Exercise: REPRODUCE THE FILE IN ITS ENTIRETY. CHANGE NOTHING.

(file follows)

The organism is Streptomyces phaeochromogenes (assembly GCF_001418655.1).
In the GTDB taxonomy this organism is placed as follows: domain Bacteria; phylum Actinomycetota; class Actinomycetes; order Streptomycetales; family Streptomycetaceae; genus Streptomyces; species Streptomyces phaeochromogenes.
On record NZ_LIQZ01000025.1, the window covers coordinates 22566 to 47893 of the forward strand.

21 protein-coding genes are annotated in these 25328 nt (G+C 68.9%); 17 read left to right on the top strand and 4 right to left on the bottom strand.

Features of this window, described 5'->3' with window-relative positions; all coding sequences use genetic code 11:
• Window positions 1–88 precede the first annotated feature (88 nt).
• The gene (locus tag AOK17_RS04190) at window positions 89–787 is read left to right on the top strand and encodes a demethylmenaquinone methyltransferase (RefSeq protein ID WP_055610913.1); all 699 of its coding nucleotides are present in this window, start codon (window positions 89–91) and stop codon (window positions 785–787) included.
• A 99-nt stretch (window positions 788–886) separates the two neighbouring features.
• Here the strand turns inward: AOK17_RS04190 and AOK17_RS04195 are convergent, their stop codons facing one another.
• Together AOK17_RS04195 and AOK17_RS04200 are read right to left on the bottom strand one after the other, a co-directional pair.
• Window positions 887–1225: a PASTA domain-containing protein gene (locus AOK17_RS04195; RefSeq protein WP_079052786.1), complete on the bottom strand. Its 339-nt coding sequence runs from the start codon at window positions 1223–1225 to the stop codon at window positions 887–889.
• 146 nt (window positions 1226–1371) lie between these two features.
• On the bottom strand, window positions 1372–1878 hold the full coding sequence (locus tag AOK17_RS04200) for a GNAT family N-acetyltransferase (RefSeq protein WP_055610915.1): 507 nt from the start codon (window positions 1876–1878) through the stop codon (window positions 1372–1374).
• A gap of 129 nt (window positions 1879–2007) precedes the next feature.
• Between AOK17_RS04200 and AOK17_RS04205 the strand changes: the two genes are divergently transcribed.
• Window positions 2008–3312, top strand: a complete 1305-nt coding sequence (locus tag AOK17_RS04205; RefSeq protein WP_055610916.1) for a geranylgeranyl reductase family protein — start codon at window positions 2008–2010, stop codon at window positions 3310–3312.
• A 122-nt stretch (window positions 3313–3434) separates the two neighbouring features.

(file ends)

The organism is Streptomyces phaeochromogenes (assembly GCF_001418655.1).
In the GTDB taxonomy this organism is placed as follows: domain Bacteria; phylum Actinomycetota; class Actinomycetes; order Streptomycetales; family Streptomycetaceae; genus Streptomyces; species Streptomyces phaeochromogenes.
On record NZ_LIQZ01000025.1, the window covers coordinates 22566 to 47893 of the forward strand.

21 protein-coding genes are annotated in these 25328 nt (G+C 68.9%); 17 read left to right on the top strand and 4 right to left on the bottom strand.

Features of this window, described 5'->3' with window-relative positions; all coding sequences use genetic code 11:
• Window positions 1–88 precede the first annotated feature (88 nt).
• The gene (locus tag AOK17_RS04190) at window positions 89–787 is read left to right on the top strand and encodes a demethylmenaquinone methyltransferase (RefSeq protein ID WP_055610913.1); all 699 of its coding nucleotides are present in this window, start codon (window positions 89–91) and stop codon (window positions 785–787) included.
• A 99-nt stretch (window positions 788–886) separates the two neighbouring features.
• Here the strand turns inward: AOK17_RS04190 and AOK17_RS04195 are convergent, their stop codons facing one another.
• Together AOK17_RS04195 and AOK17_RS04200 are read right to left on the bottom strand one after the other, a co-directional pair.
• Window positions 887–1225: a PASTA domain-containing protein gene (locus AOK17_RS04195; RefSeq protein WP_079052786.1), complete on the bottom strand. Its 339-nt coding sequence runs from the start codon at window positions 1223–1225 to the stop codon at window positions 887–889.
• 146 nt (window positions 1226–1371) lie between these two features.
• On the bottom strand, window positions 1372–1878 hold the full coding sequence (locus tag AOK17_RS04200) for a GNAT family N-acetyltransferase (RefSeq protein WP_055610915.1): 507 nt from the start codon (window positions 1876–1878) through the stop codon (window positions 1372–1374).
• A gap of 129 nt (window positions 1879–2007) precedes the next feature.
• Between AOK17_RS04200 and AOK17_RS04205 the strand changes: the two genes are divergently transcribed.
• Window positions 2008–3312, top strand: a complete 1305-nt coding sequence (locus tag AOK17_RS04205; RefSeq protein WP_055610916.1) for a geranylgeranyl reductase family protein — start codon at window positions 2008–2010, stop codon at window positions 3310–3312.
• A 122-nt stretch (window positions 3313–3434) separates the two neighbouring features.